Happy Black History Month from the Literatures and Languages Library!
From Phillis Wheatley to Zora Neale Hurston to Colson Whitehead, Black writers have enriched our country’s literary heritage for centuries. While the Literatures and Languages Library amplifies Black voices all year, Black History Month provides a special opportunity to highlight a few of the many wonderful works in our collection created by Black authors.
The origin of Black History Month dates to 1926 when historian Carter G. Woodson conceived of Negro History Week. Specifically responding to how the American public school system represented the significance of Black history, Woodson envisioned Negro History Week as a national celebration of Black culture (Franklin). Woodson originally chose the second week in February as an apt time to champion Black history because it coincided with the birthdays of both Abraham Lincoln and Frederick Douglass. Following the civil rights movement, the week-long event transformed into the full month celebration that we now recognize.
Our collection is always growing, and this curated list provides just a glimpse of some of the exciting new fiction and poetry we offer. These works are eclectic and explore a diverse spectrum of the Black experience, ranging from the Afro-punk scene of the 1970s to queer life amidst the AIDS epidemic.
The titles featured here are currently on display in our exhibit case but will be available for check-out on March 1st. To see the full exhibit, or to get more reading recommendations for Black History Month, come visit us in the Main Library, Room 200!
The Awkward Black Man (Stories) by Walter Mosley
Walter Mosley is often considered one of America’s greatest crime-fiction writers, winning an Edgar Grand Master Award as well as a Medal for Distinguished Contributions to American Letters from the National Book Foundation. But this collection of 17 short stories displays the broad range of Mosley’s talent. The Awkward Black Man providing fascinating glimpses into a motley collection of protagonists–heroes who are awkward, nerdy, self-defeating, self-involved, and, on the whole, odd. The collection seeks to challenge stereotypes about Black male characters and urges the reader to consider each one on his own merits.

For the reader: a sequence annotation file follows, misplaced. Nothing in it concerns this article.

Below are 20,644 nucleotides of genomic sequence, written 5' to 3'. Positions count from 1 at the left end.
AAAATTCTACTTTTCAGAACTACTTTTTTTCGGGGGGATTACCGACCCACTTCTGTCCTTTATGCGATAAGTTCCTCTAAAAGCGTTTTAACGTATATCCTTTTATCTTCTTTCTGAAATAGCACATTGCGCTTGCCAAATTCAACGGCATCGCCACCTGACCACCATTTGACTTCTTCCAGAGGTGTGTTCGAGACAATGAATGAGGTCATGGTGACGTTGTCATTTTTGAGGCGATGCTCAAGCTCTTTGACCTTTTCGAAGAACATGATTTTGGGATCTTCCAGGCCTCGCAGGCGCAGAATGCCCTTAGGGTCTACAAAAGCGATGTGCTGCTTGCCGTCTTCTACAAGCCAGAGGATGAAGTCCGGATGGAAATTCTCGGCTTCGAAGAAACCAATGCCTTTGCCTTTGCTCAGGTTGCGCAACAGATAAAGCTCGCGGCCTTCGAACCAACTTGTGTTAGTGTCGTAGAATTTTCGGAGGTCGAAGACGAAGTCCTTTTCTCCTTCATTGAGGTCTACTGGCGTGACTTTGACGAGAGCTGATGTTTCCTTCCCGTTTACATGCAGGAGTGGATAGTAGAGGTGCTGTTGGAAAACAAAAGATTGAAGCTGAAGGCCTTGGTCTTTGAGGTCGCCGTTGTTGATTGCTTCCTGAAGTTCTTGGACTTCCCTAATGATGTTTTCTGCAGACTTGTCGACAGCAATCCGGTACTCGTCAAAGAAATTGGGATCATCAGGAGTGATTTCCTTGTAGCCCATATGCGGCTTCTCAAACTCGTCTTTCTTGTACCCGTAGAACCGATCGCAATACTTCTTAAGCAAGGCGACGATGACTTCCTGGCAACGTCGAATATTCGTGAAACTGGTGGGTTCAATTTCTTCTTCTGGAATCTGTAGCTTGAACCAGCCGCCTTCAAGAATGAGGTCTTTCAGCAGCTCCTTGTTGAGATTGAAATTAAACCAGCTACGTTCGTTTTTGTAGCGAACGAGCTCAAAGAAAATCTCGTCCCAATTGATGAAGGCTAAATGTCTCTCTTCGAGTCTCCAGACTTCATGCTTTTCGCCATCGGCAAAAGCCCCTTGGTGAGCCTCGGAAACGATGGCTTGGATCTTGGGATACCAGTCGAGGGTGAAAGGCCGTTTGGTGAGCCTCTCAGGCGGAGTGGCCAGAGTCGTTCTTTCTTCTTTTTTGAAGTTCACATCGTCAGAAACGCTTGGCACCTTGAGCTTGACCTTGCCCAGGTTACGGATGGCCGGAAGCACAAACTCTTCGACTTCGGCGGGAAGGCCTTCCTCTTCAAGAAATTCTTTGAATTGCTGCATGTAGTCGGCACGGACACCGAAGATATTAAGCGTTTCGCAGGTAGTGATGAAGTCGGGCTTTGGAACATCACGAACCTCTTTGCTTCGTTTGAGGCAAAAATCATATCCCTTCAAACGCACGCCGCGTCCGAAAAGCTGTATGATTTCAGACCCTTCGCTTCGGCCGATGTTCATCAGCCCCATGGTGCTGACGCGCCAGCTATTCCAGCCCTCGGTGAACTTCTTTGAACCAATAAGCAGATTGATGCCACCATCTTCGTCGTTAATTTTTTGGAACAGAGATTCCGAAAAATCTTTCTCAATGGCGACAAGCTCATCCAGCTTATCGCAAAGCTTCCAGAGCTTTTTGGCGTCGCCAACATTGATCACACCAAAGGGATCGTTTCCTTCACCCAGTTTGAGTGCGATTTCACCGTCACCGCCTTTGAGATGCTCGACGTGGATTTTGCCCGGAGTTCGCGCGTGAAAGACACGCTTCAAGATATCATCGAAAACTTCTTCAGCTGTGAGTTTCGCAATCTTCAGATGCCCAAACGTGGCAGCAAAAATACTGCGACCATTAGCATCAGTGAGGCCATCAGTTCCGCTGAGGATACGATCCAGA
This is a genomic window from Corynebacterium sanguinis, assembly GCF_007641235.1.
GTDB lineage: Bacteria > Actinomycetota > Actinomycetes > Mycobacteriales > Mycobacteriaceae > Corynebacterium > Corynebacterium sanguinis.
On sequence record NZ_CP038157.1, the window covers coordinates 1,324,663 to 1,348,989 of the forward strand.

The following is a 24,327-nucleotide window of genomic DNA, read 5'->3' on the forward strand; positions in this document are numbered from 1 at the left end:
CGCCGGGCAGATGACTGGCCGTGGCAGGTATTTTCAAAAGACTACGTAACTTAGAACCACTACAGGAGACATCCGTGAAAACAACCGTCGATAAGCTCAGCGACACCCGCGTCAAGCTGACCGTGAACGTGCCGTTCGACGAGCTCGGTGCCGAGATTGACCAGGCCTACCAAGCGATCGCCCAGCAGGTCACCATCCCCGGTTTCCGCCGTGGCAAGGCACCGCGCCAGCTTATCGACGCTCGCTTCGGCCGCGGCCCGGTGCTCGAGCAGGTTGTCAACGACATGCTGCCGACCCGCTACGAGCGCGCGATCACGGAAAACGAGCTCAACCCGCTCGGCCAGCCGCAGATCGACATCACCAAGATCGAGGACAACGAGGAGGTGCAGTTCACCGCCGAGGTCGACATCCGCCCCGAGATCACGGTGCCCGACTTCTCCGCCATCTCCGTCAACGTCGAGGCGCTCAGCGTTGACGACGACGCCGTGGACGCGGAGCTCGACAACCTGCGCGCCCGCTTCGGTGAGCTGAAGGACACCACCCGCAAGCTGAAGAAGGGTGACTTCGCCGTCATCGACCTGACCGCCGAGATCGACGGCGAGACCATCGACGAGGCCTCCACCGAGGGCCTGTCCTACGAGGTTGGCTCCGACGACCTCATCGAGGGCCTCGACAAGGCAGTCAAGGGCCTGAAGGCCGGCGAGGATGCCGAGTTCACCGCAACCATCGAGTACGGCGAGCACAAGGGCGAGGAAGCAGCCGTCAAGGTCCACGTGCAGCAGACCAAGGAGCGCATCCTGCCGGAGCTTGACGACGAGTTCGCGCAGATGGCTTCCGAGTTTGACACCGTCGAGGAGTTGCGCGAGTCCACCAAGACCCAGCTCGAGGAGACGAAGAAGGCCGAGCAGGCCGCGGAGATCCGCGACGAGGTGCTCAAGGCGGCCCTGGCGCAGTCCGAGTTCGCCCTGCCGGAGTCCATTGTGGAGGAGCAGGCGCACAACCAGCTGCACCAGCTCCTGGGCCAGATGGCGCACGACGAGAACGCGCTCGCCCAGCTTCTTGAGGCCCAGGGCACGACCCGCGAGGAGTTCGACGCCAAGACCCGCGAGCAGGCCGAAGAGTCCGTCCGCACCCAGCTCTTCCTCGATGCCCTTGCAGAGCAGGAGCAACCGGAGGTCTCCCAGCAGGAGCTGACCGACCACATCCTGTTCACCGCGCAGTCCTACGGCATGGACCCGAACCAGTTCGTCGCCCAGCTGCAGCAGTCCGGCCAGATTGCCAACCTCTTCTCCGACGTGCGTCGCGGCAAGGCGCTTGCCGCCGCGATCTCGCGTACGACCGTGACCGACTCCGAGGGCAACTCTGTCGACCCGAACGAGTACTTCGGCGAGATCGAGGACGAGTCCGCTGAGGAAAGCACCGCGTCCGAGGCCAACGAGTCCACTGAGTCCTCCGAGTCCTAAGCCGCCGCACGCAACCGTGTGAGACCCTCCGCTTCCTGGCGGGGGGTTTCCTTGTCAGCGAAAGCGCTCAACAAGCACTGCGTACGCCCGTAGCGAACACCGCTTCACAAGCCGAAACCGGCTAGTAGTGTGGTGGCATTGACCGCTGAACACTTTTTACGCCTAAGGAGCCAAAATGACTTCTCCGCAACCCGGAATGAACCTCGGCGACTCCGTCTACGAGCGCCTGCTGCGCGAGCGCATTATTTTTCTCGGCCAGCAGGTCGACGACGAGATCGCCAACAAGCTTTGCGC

Funeral Diva by Pamela Sneed
Seamlessly weaving together personal essays and poetry, poet, performer, visual artist, and educator Pamela Sneed brings all her talents to bear on this memoir, which depicts the AIDS crisis’ impact on Black queer life in New York City. The winner of the Lambda Award for Lesbian Poetry, Funeral Diva’s poems are in conversation with lost lovers and Black literary forebears from James Baldwin to Audre Lorde, and extend from meditations on the past into the trauma and hope of the present day.
Hell of a Book: Or the Altogether Factual, Wholly Bona Fide Story of a Big Dreams, Hard Luck, American-Made Mad Kid by Jason Mott
It’s a hell of a title for a hell of a book. This National Book Award-winning novel bends time and reality to tell the dizzying story of a best-selling Black author’s cross-country publicity tour. His journey intersects and intermingles with the stories of a young black boy named Soot and a possibly mythic child named, simply, The Kid. As their lives converge amidst a series of tragic, magical, and astonishing twists that will have the reader questioning what is real and how can we move forward?
Other Fiction Recommendations:
- The Final Revival of Opal and Nev by Dawnie Walton
- The Prophets by Robert Jones, Jr.
- The Sweetness of Water by Nathan Harris
- No Heaven for Good Boys by Keisha Bush
- The Minister Primarily by John Oliver Killens
- The Confession of Copeland Cane by Keenan Norris
- How Beautiful We Were by Imbolo Mbue
Such Color by Tracy K. Smith
This collection brings together some of the most powerful and esteemed poems from the former Poet Laureate of the United States, Tracy K. Smith. Such Color includes works originally published in volumes including the Pulitzer prize-winning Life On Mars (2011), as well as The Body’s Question (2003), Duende (2007), and Wade in the Water (2018). The collection also includes new poems, which reflect on America’s historical and contemporary racism, while urging the reader towards the radical choice of love and compassion in the face of all that stands in its way.
Exiles of Eden – Ladan Osman
Drawing from Somali storytelling traditions, Exiles of Eden provides a fascinating new perspective on the story of Adam, Eve, and their exile from the Garden of Eden. Seamlessly blending the past and present in hypnotizing, experimental verse, Osman explores the experiences of displaced people across multiple generations. Her characters by turns grapple with trauma, isolation, and the disheartening realization that once you are exiled from Eden, you can never go back.
Other Poetry Recommendations:
- Body Not My Own by Tanque R. Jones
- Monument by Natasha Trethewey
- Homie by Danez Smith
- The Animal Indoors by Carly Inghram
- Reparations Now! by Ashley M. Jones
Franklin, Jonathan. “Here’s the story behind Black History Month—and why it’s celebrated in February.” NPR, https://www.npr.org/2022/02/01/1075623826/why-is-february-black-history-month. Accessed 4 February 2022.